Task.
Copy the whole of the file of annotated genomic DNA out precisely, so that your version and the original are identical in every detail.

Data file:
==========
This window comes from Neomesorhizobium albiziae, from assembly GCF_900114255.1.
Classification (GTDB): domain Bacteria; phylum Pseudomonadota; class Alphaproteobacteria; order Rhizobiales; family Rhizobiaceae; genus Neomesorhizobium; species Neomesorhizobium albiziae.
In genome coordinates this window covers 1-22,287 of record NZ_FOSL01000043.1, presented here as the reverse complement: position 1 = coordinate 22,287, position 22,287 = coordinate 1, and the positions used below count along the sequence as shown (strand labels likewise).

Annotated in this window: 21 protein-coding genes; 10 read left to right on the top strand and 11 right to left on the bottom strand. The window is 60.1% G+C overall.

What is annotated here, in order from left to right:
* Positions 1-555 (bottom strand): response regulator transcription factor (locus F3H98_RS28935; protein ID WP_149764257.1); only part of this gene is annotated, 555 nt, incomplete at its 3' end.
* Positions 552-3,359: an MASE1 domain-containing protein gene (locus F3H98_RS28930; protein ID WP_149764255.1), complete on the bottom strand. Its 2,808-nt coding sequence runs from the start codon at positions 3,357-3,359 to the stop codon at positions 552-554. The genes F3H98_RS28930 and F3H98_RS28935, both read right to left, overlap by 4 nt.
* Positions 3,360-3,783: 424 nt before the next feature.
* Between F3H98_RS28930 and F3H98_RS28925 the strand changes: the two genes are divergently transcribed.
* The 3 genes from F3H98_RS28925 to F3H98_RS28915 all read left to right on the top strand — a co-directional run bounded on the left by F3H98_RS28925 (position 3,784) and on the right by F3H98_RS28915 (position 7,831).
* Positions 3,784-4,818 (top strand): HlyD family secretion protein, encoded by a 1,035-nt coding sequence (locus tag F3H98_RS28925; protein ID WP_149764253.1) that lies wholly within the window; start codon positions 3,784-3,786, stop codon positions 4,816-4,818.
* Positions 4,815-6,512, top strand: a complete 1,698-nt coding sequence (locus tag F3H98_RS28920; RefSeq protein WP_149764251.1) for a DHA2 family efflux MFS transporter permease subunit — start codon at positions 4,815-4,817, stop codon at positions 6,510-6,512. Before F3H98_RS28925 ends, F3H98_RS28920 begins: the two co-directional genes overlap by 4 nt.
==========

This window comes from Neomesorhizobium albiziae, from assembly GCF_900114255.1.
Classification (GTDB): domain Bacteria; phylum Pseudomonadota; class Alphaproteobacteria; order Rhizobiales; family Rhizobiaceae; genus Neomesorhizobium; species Neomesorhizobium albiziae.
In genome coordinates this window covers 1-22,287 of record NZ_FOSL01000043.1, presented here as the reverse complement: position 1 = coordinate 22,287, position 22,287 = coordinate 1, and the positions used below count along the sequence as shown (strand labels likewise).

Annotated in this window: 21 protein-coding genes; 10 read left to right on the top strand and 11 right to left on the bottom strand. The window is 60.1% G+C overall.

What is annotated here, in order from left to right:
* Positions 1-555 (bottom strand): response regulator transcription factor (locus F3H98_RS28935; protein ID WP_149764257.1); only part of this gene is annotated, 555 nt, incomplete at its 3' end.
* Positions 552-3,359: an MASE1 domain-containing protein gene (locus F3H98_RS28930; protein ID WP_149764255.1), complete on the bottom strand. Its 2,808-nt coding sequence runs from the start codon at positions 3,357-3,359 to the stop codon at positions 552-554. The genes F3H98_RS28930 and F3H98_RS28935, both read right to left, overlap by 4 nt.
* Positions 3,360-3,783: 424 nt before the next feature.
* Between F3H98_RS28930 and F3H98_RS28925 the strand changes: the two genes are divergently transcribed.
* The 3 genes from F3H98_RS28925 to F3H98_RS28915 all read left to right on the top strand — a co-directional run bounded on the left by F3H98_RS28925 (position 3,784) and on the right by F3H98_RS28915 (position 7,831).
* Positions 3,784-4,818 (top strand): HlyD family secretion protein, encoded by a 1,035-nt coding sequence (locus tag F3H98_RS28925; protein ID WP_149764253.1) that lies wholly within the window; start codon positions 3,784-3,786, stop codon positions 4,816-4,818.
* Positions 4,815-6,512, top strand: a complete 1,698-nt coding sequence (locus tag F3H98_RS28920; RefSeq protein WP_149764251.1) for a DHA2 family efflux MFS transporter permease subunit — start codon at positions 4,815-4,817, stop codon at positions 6,510-6,512. Before F3H98_RS28925 ends, F3H98_RS28920 begins: the two co-directional genes overlap by 4 nt.